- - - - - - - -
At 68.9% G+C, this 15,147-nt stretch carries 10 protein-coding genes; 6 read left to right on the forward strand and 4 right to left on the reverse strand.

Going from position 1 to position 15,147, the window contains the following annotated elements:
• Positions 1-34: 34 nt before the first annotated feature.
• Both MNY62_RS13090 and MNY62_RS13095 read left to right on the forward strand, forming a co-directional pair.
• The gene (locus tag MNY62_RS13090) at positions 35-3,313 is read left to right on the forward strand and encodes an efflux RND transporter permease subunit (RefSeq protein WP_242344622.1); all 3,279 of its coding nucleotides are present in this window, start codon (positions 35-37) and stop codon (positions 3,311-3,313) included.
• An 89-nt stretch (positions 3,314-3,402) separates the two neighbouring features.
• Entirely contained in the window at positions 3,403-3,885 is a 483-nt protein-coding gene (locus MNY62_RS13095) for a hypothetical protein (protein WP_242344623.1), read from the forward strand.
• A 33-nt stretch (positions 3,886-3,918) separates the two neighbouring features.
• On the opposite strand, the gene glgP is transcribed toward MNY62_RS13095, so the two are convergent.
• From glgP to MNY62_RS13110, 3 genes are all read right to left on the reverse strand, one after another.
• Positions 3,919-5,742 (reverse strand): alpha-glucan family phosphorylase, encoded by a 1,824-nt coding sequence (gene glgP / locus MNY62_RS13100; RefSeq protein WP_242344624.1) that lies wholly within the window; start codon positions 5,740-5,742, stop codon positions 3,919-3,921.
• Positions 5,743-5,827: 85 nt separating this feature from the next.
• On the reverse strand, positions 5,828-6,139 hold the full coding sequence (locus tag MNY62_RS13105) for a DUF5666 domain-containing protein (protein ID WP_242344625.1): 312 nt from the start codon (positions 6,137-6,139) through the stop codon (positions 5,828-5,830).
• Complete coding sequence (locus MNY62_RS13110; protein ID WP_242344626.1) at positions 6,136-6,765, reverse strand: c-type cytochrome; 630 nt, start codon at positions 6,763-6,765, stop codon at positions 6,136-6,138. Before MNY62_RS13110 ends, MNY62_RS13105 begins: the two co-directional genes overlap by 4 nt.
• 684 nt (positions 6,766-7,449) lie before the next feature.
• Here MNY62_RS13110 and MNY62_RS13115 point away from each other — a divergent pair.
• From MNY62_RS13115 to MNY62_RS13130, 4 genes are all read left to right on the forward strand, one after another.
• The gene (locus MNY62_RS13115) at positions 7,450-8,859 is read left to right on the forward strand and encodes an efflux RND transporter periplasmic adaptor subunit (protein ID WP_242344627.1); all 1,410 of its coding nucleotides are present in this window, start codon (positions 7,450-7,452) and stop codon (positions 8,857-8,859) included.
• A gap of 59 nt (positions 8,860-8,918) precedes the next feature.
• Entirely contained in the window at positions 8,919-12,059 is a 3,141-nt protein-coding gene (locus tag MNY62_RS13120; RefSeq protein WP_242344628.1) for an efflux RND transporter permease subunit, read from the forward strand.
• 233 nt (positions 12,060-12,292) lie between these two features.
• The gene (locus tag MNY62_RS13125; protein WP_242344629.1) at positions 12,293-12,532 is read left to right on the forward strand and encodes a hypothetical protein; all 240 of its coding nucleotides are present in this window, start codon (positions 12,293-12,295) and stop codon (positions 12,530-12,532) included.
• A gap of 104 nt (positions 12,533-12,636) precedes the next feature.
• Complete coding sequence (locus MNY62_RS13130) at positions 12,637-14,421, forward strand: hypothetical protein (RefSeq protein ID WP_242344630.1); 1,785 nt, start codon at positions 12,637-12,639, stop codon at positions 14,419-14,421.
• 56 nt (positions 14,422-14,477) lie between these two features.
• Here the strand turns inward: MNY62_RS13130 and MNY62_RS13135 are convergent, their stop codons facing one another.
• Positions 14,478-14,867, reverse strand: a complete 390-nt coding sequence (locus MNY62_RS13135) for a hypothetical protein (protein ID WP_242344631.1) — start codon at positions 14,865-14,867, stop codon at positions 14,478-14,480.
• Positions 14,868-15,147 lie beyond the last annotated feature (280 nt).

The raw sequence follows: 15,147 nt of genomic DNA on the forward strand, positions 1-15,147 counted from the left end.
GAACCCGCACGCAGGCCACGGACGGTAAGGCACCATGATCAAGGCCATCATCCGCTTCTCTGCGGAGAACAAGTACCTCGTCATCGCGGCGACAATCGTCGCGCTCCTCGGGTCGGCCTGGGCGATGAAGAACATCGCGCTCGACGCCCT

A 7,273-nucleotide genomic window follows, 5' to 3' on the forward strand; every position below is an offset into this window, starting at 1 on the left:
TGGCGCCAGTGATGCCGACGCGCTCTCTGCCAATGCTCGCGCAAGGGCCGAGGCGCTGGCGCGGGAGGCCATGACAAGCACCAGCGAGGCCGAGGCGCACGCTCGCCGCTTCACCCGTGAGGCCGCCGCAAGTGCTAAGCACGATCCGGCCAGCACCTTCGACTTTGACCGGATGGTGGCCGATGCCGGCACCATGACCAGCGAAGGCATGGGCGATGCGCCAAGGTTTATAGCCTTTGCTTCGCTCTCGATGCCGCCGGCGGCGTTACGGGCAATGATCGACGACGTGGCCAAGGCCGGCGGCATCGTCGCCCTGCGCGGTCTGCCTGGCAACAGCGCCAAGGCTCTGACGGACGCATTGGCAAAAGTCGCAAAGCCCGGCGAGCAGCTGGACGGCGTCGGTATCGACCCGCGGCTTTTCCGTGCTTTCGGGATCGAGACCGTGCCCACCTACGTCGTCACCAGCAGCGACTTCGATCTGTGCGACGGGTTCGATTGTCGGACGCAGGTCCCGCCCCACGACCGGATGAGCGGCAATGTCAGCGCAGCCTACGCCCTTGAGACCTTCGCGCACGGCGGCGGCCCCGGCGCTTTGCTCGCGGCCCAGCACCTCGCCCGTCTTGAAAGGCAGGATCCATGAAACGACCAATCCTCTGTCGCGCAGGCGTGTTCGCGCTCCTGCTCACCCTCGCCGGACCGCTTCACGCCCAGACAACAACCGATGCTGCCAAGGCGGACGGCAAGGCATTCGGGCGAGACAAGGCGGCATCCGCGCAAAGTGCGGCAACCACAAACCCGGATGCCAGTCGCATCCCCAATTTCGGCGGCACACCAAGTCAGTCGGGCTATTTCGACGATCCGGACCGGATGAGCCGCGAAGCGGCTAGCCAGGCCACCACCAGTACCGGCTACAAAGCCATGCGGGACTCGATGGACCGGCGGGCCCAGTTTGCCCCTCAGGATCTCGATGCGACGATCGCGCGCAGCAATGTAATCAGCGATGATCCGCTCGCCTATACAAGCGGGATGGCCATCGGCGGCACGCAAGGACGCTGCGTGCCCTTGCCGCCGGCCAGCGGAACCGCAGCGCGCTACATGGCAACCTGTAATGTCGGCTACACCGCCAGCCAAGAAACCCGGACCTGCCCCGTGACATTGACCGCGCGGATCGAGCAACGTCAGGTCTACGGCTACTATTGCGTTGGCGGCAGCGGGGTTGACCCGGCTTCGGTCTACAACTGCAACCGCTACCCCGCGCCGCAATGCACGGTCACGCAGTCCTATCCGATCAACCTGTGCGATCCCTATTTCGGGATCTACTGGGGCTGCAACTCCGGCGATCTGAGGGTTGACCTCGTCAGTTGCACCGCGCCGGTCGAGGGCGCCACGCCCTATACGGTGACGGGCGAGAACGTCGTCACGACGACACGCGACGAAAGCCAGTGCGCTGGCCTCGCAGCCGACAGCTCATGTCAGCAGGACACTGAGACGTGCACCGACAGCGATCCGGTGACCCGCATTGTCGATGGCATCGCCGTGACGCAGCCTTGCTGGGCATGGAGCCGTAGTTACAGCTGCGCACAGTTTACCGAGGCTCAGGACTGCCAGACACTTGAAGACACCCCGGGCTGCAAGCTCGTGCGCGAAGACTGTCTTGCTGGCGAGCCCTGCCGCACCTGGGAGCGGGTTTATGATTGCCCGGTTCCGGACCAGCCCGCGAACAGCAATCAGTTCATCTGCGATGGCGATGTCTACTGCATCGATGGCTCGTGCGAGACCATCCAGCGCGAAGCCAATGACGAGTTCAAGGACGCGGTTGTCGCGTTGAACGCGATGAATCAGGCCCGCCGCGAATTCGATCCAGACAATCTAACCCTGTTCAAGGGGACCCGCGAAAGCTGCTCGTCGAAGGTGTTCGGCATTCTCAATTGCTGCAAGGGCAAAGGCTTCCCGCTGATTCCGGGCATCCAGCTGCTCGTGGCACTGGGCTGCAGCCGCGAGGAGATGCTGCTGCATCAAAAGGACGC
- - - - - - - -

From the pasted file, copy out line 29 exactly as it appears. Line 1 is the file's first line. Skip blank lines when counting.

The raw sequence follows: 15,147 nt of genomic DNA on the forward strand, positions 1-15,147 counted from the left end.